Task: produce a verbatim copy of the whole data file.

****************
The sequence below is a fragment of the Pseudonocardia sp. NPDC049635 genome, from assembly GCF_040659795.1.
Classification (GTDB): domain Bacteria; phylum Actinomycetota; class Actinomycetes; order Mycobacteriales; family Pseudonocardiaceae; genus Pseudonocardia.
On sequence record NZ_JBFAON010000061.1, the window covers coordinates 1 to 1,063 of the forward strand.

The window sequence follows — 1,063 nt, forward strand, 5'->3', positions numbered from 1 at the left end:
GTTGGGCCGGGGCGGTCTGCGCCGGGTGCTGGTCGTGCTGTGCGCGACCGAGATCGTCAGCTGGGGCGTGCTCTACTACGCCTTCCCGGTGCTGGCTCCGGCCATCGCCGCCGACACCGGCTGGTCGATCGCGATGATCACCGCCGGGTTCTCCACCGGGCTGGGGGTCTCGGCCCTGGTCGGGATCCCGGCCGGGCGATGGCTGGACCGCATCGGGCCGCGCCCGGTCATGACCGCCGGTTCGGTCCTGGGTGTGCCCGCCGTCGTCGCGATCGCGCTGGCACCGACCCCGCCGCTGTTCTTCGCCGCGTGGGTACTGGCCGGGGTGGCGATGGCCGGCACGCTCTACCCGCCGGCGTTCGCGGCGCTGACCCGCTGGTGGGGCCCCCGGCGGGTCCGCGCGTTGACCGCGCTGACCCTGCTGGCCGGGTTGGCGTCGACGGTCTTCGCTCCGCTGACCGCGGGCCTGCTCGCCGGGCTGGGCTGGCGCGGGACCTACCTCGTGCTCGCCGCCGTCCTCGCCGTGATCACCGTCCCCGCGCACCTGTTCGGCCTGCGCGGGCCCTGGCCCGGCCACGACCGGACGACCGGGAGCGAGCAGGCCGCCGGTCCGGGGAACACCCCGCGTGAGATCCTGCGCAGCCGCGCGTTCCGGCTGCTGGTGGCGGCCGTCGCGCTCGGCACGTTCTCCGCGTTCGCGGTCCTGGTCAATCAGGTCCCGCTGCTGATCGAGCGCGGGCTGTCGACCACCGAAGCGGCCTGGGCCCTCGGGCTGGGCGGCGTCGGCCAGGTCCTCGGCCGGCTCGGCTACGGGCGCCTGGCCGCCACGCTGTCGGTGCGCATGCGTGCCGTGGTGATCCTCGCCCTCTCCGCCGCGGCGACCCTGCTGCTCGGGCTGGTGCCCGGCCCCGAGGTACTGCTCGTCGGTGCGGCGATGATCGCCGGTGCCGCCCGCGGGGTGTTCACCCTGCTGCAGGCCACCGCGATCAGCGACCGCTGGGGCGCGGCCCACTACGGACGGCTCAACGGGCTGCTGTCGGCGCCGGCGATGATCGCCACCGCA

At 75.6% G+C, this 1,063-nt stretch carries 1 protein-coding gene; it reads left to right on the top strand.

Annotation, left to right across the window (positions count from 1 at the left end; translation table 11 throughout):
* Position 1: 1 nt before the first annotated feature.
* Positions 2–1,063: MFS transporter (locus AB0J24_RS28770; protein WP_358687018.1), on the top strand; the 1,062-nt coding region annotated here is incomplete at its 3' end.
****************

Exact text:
The sequence below is a fragment of the Pseudonocardia sp. NPDC049635 genome, from assembly GCF_040659795.1.
Classification (GTDB): domain Bacteria; phylum Actinomycetota; class Actinomycetes; order Mycobacteriales; family Pseudonocardiaceae; genus Pseudonocardia.
On sequence record NZ_JBFAON010000061.1, the window covers coordinates 1 to 1,063 of the forward strand.

The window sequence follows — 1,063 nt, forward strand, 5'->3', positions numbered from 1 at the left end:
GTTGGGCCGGGGCGGTCTGCGCCGGGTGCTGGTCGTGCTGTGCGCGACCGAGATCGTCAGCTGGGGCGTGCTCTACTACGCCTTCCCGGTGCTGGCTCCGGCCATCGCCGCCGACACCGGCTGGTCGATCGCGATGATCACCGCCGGGTTCTCCACCGGGCTGGGGGTCTCGGCCCTGGTCGGGATCCCGGCCGGGCGATGGCTGGACCGCATCGGGCCGCGCCCGGTCATGACCGCCGGTTCGGTCCTGGGTGTGCCCGCCGTCGTCGCGATCGCGCTGGCACCGACCCCGCCGCTGTTCTTCGCCGCGTGGGTACTGGCCGGGGTGGCGATGGCCGGCACGCTCTACCCGCCGGCGTTCGCGGCGCTGACCCGCTGGTGGGGCCCCCGGCGGGTCCGCGCGTTGACCGCGCTGACCCTGCTGGCCGGGTTGGCGTCGACGGTCTTCGCTCCGCTGACCGCGGGCCTGCTCGCCGGGCTGGGCTGGCGCGGGACCTACCTCGTGCTCGCCGCCGTCCTCGCCGTGATCACCGTCCCCGCGCACCTGTTCGGCCTGCGCGGGCCCTGGCCCGGCCACGACCGGACGACCGGGAGCGAGCAGGCCGCCGGTCCGGGGAACACCCCGCGTGAGATCCTGCGCAGCCGCGCGTTCCGGCTGCTGGTGGCGGCCGTCGCGCTCGGCACGTTCTCCGCGTTCGCGGTCCTGGTCAATCAGGTCCCGCTGCTGATCGAGCGCGGGCTGTCGACCACCGAAGCGGCCTGGGCCCTCGGGCTGGGCGGCGTCGGCCAGGTCCTCGGCCGGCTCGGCTACGGGCGCCTGGCCGCCACGCTGTCGGTGCGCATGCGTGCCGTGGTGATCCTCGCCCTCTCCGCCGCGGCGACCCTGCTGCTCGGGCTGGTGCCCGGCCCCGAGGTACTGCTCGTCGGTGCGGCGATGATCGCCGGTGCCGCCCGCGGGGTGTTCACCCTGCTGCAGGCCACCGCGATCAGCGACCGCTGGGGCGCGGCCCACTACGGACGGCTCAACGGGCTGCTGTCGGCGCCGGCGATGATCGCCACCGCA

At 75.6% G+C, this 1,063-nt stretch carries 1 protein-coding gene; it reads left to right on the top strand.

Annotation, left to right across the window (positions count from 1 at the left end; translation table 11 throughout):
* Position 1: 1 nt before the first annotated feature.
* Positions 2–1,063: MFS transporter (locus AB0J24_RS28770; protein WP_358687018.1), on the top strand; the 1,062-nt coding region annotated here is incomplete at its 3' end.